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Q&A: Eli Roth on Venturing Into “THE GREEN INFERNO,” Part Two

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When Eli Roth set out to make his cannibal shocker THE GREEN INFERNO (in theaters this Friday), he didn’t do it in the safety of a studio setting; he took his cast and crew into the wilds of the Peruvian jungle (and explained his reasons in part one of this interview). It’s certainly an ambitious and, some might say, insane production model to follow, yet one that lends an almost indescribable sense of danger to the final movie.

There’s a documentary sense to the fictional goings-on; you can tell the actors and filmmakers were just as sweaty and isolated as the characters, which adds an extra level of discomfort to the viewing experience that accentuates the horror. “Every scene we shot had an element of danger to it,” Roth admits. “Even getting to the village was hazardous. We had to get in a van and drive along a winding road on a rocky cliff that’s known for mudslides. Then that would lead us to the one town where we could get the boat to take us 90 minutes up the river to the village.

“Now, the river was fine on most days,” he continues, “but there was one day where the river rose to the point where the water was 20 feet higher, up to the treetops. The trees were swirling, there was debris; it was terrifying. We thought, ‘Shit. There are no phones, there’s no help, there’s nothing. If we tip over in this river, we’re done.’ We all had to get yellow fever shots. We got deparasited after—never thought that would happen. Every day, someone was coming down with a different illness and couldn’t work. It was a rough shoot, especially staging the plane crash. I wanted that to look real, so what we did was build a plane and drive a truck with a giant tree on the back of it at 80 miles an hour until it slammed into the back and broke the tail off. It was crazy.”

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That brand of renegade filmmaking clearly excited the director, and his enthusiasm bleeds off the screen just as intensely as the danger of the production. And the obstacles went beyond the environmental; shooting in the isolated Peruvian locations opened up all sorts of problems, such as how to get the gorgeously gross and fleshy FX creations by KNB past the local government and onto the set. “That was really hard; their customs took everything,” Roth remembers. “We had special glue that could withstand the 110-degree heat and humidity, but the Peruvian government had never seen it before, so they wouldn’t let it in. The body parts were held for three weeks until we went in and showed that they were foam, because apparently shipping body parts is a big problem in Peru.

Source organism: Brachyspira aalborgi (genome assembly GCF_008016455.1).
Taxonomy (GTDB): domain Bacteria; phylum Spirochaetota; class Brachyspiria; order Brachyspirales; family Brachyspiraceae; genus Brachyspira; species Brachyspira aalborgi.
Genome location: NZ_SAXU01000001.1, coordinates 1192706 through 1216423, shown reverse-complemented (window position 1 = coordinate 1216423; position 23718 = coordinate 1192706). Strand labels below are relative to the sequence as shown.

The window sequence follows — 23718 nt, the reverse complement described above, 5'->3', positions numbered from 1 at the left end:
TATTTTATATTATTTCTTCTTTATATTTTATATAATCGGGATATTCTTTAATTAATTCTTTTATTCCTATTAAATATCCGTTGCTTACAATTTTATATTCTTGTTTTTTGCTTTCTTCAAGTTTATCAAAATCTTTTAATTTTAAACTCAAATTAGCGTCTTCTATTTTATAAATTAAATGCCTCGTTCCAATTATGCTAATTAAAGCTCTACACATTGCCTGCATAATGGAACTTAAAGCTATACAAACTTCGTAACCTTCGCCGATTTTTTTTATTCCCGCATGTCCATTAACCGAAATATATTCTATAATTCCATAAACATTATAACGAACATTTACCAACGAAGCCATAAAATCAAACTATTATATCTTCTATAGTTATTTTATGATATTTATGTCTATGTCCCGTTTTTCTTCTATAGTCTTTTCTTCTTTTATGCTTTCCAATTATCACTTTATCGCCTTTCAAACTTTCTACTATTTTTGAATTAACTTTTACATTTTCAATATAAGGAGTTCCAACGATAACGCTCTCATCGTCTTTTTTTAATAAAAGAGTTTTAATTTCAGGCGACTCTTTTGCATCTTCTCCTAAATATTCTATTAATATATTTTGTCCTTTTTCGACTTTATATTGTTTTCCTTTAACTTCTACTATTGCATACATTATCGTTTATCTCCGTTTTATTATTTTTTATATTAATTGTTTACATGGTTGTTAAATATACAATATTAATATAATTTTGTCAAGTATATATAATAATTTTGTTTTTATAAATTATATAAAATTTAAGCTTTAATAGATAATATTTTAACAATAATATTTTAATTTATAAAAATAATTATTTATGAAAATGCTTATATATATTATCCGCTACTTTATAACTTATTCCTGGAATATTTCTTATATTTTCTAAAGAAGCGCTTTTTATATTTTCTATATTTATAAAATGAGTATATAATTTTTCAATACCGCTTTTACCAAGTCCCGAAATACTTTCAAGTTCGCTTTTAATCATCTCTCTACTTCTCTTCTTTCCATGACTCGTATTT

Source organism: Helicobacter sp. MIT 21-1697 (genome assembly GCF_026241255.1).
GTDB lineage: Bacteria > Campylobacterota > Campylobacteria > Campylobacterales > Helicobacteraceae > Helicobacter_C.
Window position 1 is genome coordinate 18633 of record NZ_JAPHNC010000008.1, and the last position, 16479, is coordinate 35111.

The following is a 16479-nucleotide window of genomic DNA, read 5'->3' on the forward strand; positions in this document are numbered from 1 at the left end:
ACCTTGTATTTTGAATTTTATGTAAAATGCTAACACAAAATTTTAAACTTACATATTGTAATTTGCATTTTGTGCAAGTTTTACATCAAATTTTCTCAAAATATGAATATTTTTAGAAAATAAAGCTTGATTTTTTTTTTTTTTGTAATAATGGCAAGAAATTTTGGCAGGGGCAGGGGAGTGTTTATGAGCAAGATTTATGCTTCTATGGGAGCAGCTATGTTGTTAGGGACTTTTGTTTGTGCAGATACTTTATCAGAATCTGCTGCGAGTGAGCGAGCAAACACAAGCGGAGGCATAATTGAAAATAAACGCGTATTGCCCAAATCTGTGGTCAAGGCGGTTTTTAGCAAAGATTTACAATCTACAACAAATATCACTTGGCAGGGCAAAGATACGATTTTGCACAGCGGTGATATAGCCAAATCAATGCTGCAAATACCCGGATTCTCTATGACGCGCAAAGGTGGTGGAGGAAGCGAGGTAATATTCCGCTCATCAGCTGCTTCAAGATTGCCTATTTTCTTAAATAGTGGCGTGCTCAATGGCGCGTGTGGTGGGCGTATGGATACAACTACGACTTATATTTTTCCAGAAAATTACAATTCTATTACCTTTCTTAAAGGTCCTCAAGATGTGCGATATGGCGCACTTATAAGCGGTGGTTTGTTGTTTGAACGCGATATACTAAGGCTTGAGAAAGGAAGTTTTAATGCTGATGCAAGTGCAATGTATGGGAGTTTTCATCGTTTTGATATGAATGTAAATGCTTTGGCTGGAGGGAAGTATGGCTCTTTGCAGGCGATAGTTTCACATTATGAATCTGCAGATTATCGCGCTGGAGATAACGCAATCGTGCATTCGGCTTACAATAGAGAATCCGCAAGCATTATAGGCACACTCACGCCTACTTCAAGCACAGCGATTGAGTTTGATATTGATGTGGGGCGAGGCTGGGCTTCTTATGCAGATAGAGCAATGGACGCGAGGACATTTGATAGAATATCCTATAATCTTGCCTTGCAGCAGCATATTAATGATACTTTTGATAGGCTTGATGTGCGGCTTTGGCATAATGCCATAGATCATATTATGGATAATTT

“Just getting the equipment in and out of there was a challenge,” he continues. “We had Peruvian producers and a Chilean crew who knew how to deal with it, but there were days when we had to shoot a big kill scene and didn’t have anything to use. The country isn’t used to an American team coming in to shoot a horror movie, so we always knew it was going to be difficult.”

Then there was the issue of filming scenes of cannibalism before breaking for lunch with healthy portions of meat, which didn’t exactly help the crew’s appetite. “Everyone was eating people all day, and we would all laugh between takes, but it was very strange,” Roth notes. “Every day, the villagers would cook us lunch. We employed everyone in that village, so we would bring in the chicken and they would cook it. It was great; we ate very well and I got super-fat, so that was awesome. But it was definitely weird eating a chicken and thinking, ‘If I was a chicken right now, this would be cannibalism.’ That was strange. I thought it wouldn’t be, but it was.”